I considered modeling the REU Guide after sites the PIs visited often or hosted similar information. This would give me a start in structuring a website that felt familiar.
One of the limitations was the need to host using WordPress and a predetermined template.
Although this limits the ability to develop a brand, new stylesheets, and make major visual decisions, it provides the opportunity to focus more on the content and provided resources. On a brighter note, the template allowed the design to be responsive.
With that in mind, we kept the structure and design close to what our users are used to interacting with — academic websites. These are mainly simple and kept on-brand with their school.
Wireframes and Prototype planning…
Over 10 resources collected, 6 newly created!
We decided to keep it simple, which is achieved at the expense of flexibility, lack of media, and unique or new visual styles. However, this deemed appropriate for an MVP and ease of transferability off WordPress website (if desired).
22 participants, Task-based evaluation
Due to the lack of responses from our main users we had to open it up to a wider audience. We invited over 200 participants, recruited from the online NSF list of REU sites (including CISE and non-CISE PIs).
Each participant browsed the REU PI Guide website and attempted to complete 3 tasks, followed by a USE (Usefulness, Satisfaction, and Ease of Use) survey evaluation.
Task 1: Find information about accepting/rejecting applications.
Task 2: Find information about what you need to do after accepting your students and preparing your REU site before your students’ arrival (e.g., getting them to the REU site, accommodations, etc.).
Task 3: Find information about student tracking after the program.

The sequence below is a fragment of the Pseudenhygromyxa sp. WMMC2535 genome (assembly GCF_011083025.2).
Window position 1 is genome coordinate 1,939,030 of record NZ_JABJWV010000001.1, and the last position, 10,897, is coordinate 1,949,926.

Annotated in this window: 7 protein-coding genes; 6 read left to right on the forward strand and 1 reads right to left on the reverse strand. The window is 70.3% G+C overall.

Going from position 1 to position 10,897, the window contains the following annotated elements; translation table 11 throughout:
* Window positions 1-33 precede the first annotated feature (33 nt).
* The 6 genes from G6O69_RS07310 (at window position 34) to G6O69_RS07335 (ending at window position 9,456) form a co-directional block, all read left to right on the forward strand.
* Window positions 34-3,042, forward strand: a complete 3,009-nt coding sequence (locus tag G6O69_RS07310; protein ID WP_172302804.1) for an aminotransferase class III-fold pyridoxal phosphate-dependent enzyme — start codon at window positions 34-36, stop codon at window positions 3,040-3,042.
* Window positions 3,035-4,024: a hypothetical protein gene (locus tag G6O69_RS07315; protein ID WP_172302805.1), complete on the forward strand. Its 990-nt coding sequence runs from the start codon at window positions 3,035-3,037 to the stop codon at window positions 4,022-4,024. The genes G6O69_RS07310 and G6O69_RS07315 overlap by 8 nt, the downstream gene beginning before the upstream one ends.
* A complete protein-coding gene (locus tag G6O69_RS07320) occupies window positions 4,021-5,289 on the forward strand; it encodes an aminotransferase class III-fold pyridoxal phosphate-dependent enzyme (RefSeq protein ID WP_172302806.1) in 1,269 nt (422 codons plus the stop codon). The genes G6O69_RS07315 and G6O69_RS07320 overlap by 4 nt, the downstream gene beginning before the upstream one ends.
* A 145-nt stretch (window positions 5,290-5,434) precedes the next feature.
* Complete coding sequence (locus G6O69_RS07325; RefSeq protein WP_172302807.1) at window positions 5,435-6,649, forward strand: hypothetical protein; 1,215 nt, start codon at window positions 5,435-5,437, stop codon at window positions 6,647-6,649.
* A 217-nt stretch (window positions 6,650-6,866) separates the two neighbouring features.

Results indicated a successful MVP
Results were very positive, with an average of 78% of all Likert responses being “somewhat agree” or “strongly agree.”
Based on the evaluation’s data, the first iteration of the CISE REU PI Guide was satisfactory, useful, and welcomed by the participants. The provided information matched their expectations and left them requesting more materials or specific guidance.
There are some discrepancies between users about the amount of desired information, with some wanting more and others claiming there was too much already. Addressing this issue would require further investigation via interviews with our target audience.
We can also see some concerns around the website’s template (static), heavy text, and information architecture — which can be fixed by leveraging other implementation approaches and resources.
We saw how opening up the user testing session to a large subset helped us gather more data, it didn’t necessarily match-up with our core users. Next time, gathering a smaller and more focused group of participants (our main users) and do smaller and supervised sessions, which would allow asking follow up questions and fully understand what needs to be changed, how, and the reason why.
Check out the Active Website